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In The Mix

Five Ways to Winter

it’s time to mentally prepare for the season ahead of us

Katherine Schneider |

SNOW FUN. When life gives you snow, make a snowman – like this guy from a couple of winters ago.
SNOW FUN. When life gives you snow, make a snowman – like this guy from a couple of winters ago.

The Old Farmer’s Almanac predicts a “light” winter, but my guide dog’s fur is getting pretty thick. After that initial snow dump in October, I’ll predict a long winter, or at least one that seems long. Add to that the fears, anxieties, griefs, and loneliness of COVID-19, and the winter of 2020-21 could be a hard one.

In addition to the normal pull-in-the-patio-furniture, get-the-leaves-raked kinds of preparations, it makes sense to me to prepare mentally this year for wintering. A book called Wintering by Katherine May is a great place to start. She points out the values of a fallow time when one can slow down, regroup, enjoy the hushed beauty of winter, and gain some wisdom from this break from the ordinary.

If you feel like you’re running on empty and want to do some wintering planning, consider the following:

Acknowledge you’re there.

Observe yourself like a lab experiment and see what your symptoms are. Snapping at others? Poor sleep? Worrying excessively? Eating or drinking too much? Not enough energy for even “simple” tasks? No judgment, just observation. You can’t do anything about a problem until you acknowledge it.

Reclaim some of what you’ve lost to COVID.

In the initial phases of dealing with COVID, we stepped up, figured out how to do it all the new way and got through it with humor and grit (at least sometimes). But the rhythms of life – weekends, holidays, routines, time alone on the drive to and from work, basic self-care ­– may have fallen away. Think about your pre-COVID life and pick one thing you really miss. Then brainstorm with yourself and/or your pod how you can get at least a piece of it back. Nothing too ambitious! If you really miss your friends, could you commit to calling one per week? If you miss dining out and not having to cook, can you figure a way to order out or grab-and-go one meal a week? Whether it’s a meal from a local restaurant, the deli of a grocery store, or the Community Table, you don’t have to prepare it!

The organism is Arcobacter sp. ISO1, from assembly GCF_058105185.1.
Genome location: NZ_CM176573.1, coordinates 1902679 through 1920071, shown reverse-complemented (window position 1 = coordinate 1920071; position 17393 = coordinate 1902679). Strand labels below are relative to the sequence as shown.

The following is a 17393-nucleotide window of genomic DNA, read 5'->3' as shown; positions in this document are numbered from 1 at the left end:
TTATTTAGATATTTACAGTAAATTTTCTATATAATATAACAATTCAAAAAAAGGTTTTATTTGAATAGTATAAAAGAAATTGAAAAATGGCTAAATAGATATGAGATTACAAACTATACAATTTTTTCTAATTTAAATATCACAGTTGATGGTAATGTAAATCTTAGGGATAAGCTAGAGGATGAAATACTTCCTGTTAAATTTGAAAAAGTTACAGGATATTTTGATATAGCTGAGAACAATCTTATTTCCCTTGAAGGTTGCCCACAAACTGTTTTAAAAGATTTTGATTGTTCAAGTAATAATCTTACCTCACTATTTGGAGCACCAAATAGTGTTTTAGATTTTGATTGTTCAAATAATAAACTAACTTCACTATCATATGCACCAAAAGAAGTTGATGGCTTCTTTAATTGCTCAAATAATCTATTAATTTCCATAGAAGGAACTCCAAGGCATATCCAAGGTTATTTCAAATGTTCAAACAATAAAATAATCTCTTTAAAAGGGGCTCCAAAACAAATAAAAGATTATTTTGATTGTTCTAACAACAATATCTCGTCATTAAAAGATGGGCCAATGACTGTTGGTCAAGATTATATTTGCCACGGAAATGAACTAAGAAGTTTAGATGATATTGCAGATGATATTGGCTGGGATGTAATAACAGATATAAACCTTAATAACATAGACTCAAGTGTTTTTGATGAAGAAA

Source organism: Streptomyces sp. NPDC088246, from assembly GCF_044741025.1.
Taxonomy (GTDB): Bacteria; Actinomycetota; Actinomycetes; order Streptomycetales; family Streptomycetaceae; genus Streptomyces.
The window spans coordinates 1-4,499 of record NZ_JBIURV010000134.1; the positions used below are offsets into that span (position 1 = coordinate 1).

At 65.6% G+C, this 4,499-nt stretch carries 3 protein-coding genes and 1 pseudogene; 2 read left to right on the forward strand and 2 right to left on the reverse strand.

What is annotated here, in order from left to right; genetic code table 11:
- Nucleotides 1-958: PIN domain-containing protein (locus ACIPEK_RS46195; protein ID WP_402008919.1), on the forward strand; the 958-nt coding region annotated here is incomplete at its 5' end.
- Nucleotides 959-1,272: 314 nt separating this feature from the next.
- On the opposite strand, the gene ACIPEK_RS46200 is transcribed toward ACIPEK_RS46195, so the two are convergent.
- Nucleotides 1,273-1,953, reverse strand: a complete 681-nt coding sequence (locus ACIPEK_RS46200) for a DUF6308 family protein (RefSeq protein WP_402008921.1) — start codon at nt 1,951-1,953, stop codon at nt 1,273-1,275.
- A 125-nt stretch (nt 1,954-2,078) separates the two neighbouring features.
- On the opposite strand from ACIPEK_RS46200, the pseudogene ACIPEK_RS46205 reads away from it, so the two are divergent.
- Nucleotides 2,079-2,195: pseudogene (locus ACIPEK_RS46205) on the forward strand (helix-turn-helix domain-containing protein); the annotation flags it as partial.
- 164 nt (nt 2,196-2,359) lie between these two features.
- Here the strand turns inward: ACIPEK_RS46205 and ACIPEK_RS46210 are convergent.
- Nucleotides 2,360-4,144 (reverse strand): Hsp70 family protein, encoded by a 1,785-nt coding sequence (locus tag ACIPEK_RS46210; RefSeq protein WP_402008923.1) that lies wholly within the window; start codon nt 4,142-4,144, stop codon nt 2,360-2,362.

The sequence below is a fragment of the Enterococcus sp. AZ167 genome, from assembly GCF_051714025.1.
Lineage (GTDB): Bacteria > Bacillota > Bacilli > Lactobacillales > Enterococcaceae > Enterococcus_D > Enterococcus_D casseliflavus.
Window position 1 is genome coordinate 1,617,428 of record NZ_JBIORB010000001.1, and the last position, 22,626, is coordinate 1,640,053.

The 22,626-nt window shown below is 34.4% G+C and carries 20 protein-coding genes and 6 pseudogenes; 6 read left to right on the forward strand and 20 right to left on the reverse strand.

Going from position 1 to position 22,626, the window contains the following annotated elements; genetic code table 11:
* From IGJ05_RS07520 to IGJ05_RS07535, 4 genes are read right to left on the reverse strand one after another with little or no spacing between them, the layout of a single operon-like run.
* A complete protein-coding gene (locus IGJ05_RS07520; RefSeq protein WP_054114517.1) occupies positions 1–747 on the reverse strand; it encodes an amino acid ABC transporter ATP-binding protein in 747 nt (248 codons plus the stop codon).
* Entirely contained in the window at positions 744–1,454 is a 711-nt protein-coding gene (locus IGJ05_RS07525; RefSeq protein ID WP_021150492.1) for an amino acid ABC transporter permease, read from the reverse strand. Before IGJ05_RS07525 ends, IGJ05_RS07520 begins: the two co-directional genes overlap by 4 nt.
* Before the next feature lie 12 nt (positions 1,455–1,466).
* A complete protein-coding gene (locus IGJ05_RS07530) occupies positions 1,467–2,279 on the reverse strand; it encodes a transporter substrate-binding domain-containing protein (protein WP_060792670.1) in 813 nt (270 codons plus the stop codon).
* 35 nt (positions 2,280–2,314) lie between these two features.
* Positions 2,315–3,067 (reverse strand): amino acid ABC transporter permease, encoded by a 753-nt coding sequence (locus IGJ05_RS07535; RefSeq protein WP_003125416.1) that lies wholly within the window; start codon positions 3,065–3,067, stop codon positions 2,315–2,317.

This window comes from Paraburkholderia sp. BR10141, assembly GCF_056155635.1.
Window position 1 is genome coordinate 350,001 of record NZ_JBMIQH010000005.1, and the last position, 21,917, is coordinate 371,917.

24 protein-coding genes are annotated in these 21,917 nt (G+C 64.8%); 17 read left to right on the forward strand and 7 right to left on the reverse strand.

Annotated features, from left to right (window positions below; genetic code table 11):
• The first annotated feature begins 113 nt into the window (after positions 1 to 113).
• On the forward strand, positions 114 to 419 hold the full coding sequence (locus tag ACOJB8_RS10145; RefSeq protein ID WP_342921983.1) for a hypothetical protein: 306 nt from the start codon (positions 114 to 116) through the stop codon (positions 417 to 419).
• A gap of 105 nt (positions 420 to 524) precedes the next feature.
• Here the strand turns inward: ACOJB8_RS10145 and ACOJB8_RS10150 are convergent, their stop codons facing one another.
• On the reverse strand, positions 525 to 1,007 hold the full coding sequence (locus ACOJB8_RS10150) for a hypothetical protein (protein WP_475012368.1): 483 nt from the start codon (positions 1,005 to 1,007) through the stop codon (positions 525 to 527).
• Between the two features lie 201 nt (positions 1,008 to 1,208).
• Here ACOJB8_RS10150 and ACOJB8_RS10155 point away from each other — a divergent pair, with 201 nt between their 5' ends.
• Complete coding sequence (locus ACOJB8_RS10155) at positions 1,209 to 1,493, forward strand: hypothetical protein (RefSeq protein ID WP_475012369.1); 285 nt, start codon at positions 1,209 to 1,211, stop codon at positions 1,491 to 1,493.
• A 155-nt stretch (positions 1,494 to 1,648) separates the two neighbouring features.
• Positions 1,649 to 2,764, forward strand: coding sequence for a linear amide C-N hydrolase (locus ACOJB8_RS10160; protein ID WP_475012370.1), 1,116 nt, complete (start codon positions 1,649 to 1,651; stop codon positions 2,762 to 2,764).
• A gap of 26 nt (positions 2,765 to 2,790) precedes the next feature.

It would seem we’d have more time for leisure activities during the pandemic, but a lot of people are finding it isn’t refreshing leisure. Bingeing on Netflix may be good passive leisure, but it turns out we need active leisure too: e.g. a hobby, learning something new, spending time in nature, enjoying beauty, etc.

Run out of ideas of what might be fun? Look through a book like Happiness Is by R. Lazar that lists 500 ideas. I’ll bet at least one of those will call to you.

Savor something.

Many people report time is dragging, although they also feel too busy and Zoomed out. Do something in slow motion, inefficiently, just for the joy of it. It can be eating a meal, taking a walk, or petting your dog. People who’ve survived COVID talk about being so glad to have their senses of smell and taste come back (usually). Enjoy those senses while you have them. 

Even breathing can be savored and done mindfully. Breathe in to a count of four and out to a count of eight. It’s amazing how a little savoring break can reset one’s focus – and it’s free!

Doing nothing can even be savored! Watch your pet waking up and wriggling or read The Lazy Dog’s Guide to Enlightenment by B. Wilson or Slowly Slowly Slowly Says the Sloth by E. Carle. 

Switch focus!

Most of us are used to running our lives, being in charge, and having a plan. COVID has upset all of that. We don’t know how long the disruption will last. We realize in new ways we are part of a community and need others. We may have to switch plans often.

Think about the relationships you can rest in, whether that’s with a person, an animal, or a Higher Power. Cultivate them and look for chances to be that person someone else can rest with.

Katherine Schneider is a retired clinical psychologist and serves on the Eau Claire County Board. She is author of several books, including Hope of the Crow and Occupying Aging: Delights, Disabilities and Daily Life. She blogs at and can be reached at Parts of this column were first published in the Chippewa Valley Post (